03 Jul Fiji – Lovoni to Yasawa Islands
Ok so back in Fiji and continuing on from last week’s recap of Epi’s fabulous Lovoni tour said Epi then told us the story of the village which is thus. When settlers came they presented various gifts to the Chief of Bau one of which was whisky, which he later got hooked on. In exchange for these gifts he would tell the settlers they could go to whatever island they wanted to not knowing or caring whether it was safe for them. Note Fijians used to be cannibals. Therein followed a big war between Lovoni and Bau. The former because of its location on top of a mountain point would roll down big boulders crushing the tribes and clans in its path thereby winning the battle. Later a missionary came into town and got the tribes together to try and resolve matters. Unbeknown to the missionary this was a bad move as the inhabitants of Bau proceeded to get the tribe from Lovoni drunk at the meetup party and aside from a few lucky escapees they were then captured and subsequently sold by the Chief of Bau. This raised over £5,000 – a vast amount of money in the 1800’s. Despite this the Chief later had vast debts to which his solution was to approach the British and propose that if they took on the debts then they could have Fiji and its inhabitants under sovereignty for 100 years. A few years later Queen Victoria discovered what had happened to the people of Lovoni and instructed the Governor that the people must be returned to their land as soon as possible. The Governor was adamant and said that they couldn’t just be returned like that they would have to be bought back. Her response was what would happen if we did nothing? Years from now people would be sueing for their grandfather and family members and who would pay all the money out? Some people did go back and some stayed settled where they were. Those that returned back to Lovoni found the twenty or so escapees hiding in the hill.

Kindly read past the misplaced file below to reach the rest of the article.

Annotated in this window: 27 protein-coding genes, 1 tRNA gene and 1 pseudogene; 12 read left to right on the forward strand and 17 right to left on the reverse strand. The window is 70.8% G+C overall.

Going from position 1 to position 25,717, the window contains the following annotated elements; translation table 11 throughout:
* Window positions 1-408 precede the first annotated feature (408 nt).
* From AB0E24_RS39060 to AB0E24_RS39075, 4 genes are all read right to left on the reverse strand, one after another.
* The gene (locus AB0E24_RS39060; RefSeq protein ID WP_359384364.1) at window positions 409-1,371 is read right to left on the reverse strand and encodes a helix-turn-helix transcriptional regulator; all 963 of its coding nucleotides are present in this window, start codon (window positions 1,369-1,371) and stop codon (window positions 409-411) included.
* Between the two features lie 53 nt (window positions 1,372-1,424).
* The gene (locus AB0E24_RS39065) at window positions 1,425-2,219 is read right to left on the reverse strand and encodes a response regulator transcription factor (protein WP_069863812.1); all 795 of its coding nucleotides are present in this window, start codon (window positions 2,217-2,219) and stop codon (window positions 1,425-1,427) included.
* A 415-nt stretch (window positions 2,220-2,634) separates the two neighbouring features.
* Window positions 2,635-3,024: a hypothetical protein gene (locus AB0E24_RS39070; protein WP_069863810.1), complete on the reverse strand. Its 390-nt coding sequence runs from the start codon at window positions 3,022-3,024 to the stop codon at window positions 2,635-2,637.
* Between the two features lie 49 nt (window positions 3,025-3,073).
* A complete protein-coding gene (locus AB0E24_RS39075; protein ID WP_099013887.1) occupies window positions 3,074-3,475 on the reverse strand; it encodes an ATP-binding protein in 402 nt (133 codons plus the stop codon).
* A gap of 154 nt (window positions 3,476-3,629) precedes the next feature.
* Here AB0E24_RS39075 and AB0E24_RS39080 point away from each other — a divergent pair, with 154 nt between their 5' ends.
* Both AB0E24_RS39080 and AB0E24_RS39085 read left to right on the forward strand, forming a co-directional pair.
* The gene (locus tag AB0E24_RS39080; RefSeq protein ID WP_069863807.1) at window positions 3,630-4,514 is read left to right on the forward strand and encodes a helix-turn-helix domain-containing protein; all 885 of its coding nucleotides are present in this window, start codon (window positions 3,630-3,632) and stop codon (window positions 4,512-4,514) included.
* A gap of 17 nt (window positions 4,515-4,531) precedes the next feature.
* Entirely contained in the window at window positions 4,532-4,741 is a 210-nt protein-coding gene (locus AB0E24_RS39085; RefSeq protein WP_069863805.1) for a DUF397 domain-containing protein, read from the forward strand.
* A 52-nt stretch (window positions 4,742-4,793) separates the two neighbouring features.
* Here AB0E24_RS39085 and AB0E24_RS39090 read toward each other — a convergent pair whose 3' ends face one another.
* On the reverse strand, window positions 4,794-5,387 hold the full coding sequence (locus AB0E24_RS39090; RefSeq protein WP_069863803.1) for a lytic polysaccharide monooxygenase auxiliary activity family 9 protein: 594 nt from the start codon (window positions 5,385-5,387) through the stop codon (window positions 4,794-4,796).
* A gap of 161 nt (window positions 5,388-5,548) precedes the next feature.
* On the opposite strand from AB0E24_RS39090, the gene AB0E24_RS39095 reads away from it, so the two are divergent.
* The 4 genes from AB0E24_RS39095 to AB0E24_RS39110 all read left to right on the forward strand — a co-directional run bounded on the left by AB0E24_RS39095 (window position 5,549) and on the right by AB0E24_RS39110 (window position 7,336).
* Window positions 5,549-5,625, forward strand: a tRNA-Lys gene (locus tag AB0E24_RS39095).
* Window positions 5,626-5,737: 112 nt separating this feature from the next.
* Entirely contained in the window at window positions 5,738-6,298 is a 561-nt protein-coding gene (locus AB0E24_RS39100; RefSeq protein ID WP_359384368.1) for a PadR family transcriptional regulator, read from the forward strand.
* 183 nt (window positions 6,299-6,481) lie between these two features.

Enlightened on Lovoni we then headed off on our hike with Epi pointing out a variety of plants and trees together with their herbal uses. By this time the light was fading fast but we arrived at the top of the hill and looked down at the village nestled in crater below. I must add that I was well impressed with Val – 78yrs and concluded that she must have been a mountain goat in her previous life. By the time we got back to the hotel and exit the open sided bus Val looks like Bridget Jones after she has been in the open topped sports car.